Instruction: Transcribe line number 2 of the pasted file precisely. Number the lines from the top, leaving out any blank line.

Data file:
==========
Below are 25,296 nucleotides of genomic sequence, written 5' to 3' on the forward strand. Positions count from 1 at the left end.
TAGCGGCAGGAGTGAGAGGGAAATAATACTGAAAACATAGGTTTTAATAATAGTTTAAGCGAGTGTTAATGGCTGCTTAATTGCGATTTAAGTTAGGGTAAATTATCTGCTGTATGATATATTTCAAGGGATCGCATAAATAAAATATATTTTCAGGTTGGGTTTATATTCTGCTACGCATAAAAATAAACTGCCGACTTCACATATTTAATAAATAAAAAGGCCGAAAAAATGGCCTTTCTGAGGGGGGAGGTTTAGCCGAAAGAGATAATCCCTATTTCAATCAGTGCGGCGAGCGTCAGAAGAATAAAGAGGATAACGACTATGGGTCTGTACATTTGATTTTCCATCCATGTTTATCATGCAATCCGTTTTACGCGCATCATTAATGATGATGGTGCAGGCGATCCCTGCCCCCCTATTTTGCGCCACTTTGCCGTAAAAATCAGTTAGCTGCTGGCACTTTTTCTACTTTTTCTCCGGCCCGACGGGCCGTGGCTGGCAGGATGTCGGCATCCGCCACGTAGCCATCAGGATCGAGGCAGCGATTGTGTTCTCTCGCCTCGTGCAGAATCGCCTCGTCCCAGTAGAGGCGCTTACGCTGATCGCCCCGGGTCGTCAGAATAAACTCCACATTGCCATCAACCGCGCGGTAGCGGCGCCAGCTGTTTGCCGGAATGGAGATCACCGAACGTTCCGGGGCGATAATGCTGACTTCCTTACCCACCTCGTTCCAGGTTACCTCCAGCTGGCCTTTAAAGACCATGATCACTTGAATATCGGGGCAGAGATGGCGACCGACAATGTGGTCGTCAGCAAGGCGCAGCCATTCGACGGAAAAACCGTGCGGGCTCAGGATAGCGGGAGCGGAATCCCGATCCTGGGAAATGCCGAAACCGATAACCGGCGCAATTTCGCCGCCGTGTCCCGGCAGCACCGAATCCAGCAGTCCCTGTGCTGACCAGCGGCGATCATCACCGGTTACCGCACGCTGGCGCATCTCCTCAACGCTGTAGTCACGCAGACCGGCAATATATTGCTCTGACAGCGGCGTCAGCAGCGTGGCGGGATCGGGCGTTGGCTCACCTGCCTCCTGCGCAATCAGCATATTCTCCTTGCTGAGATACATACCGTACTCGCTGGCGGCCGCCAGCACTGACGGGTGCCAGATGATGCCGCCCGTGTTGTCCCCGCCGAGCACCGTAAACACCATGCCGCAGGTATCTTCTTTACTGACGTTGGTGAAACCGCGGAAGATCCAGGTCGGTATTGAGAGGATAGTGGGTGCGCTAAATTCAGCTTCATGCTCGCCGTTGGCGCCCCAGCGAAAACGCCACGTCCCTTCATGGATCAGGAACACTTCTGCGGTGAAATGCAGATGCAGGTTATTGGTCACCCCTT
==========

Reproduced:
TAGCGGCAGGAGTGAGAGGGAAATAATACTGAAAACATAGGTTTTAATAATAGTTTAAGCGAGTGTTAATGGCTGCTTAATTGCGATTTAAGTTAGGGTAAATTATCTGCTGTATGATATATTTCAAGGGATCGCATAAATAAAATATATTTTCAGGTTGGGTTTATATTCTGCTACGCATAAAAATAAACTGCCGACTTCACATATTTAATAAATAAAAAGGCCGAAAAAATGGCCTTTCTGAGGGGGGAGGTTTAGCCGAAAGAGATAATCCCTATTTCAATCAGTGCGGCGAGCGTCAGAAGAATAAAGAGGATAACGACTATGGGTCTGTACATTTGATTTTCCATCCATGTTTATCATGCAATCCGTTTTACGCGCATCATTAATGATGATGGTGCAGGCGATCCCTGCCCCCCTATTTTGCGCCACTTTGCCGTAAAAATCAGTTAGCTGCTGGCACTTTTTCTACTTTTTCTCCGGCCCGACGGGCCGTGGCTGGCAGGATGTCGGCATCCGCCACGTAGCCATCAGGATCGAGGCAGCGATTGTGTTCTCTCGCCTCGTGCAGAATCGCCTCGTCCCAGTAGAGGCGCTTACGCTGATCGCCCCGGGTCGTCAGAATAAACTCCACATTGCCATCAACCGCGCGGTAGCGGCGCCAGCTGTTTGCCGGAATGGAGATCACCGAACGTTCCGGGGCGATAATGCTGACTTCCTTACCCACCTCGTTCCAGGTTACCTCCAGCTGGCCTTTAAAGACCATGATCACTTGAATATCGGGGCAGAGATGGCGACCGACAATGTGGTCGTCAGCAAGGCGCAGCCATTCGACGGAAAAACCGTGCGGGCTCAGGATAGCGGGAGCGGAATCCCGATCCTGGGAAATGCCGAAACCGATAACCGGCGCAATTTCGCCGCCGTGTCCCGGCAGCACCGAATCCAGCAGTCCCTGTGCTGACCAGCGGCGATCATCACCGGTTACCGCACGCTGGCGCATCTCCTCAACGCTGTAGTCACGCAGACCGGCAATATATTGCTCTGACAGCGGCGTCAGCAGCGTGGCGGGATCGGGCGTTGGCTCACCTGCCTCCTGCGCAATCAGCATATTCTCCTTGCTGAGATACATACCGTACTCGCTGGCGGCCGCCAGCACTGACGGGTGCCAGATGATGCCGCCCGTGTTGTCCCCGCCGAGCACCGTAAACACCATGCCGCAGGTATCTTCTTTACTGACGTTGGTGAAACCGCGGAAGATCCAGGTCGGTATTGAGAGGATAGTGGGTGCGCTAAATTCAGCTTCATGCTCGCCGTTGGCGCCCCAGCGAAAACGCCACGTCCCTTCATGGATCAGGAACACTTCTGCGGTGAAATGCAGATGCAGGTTATTGGTCACCCCTT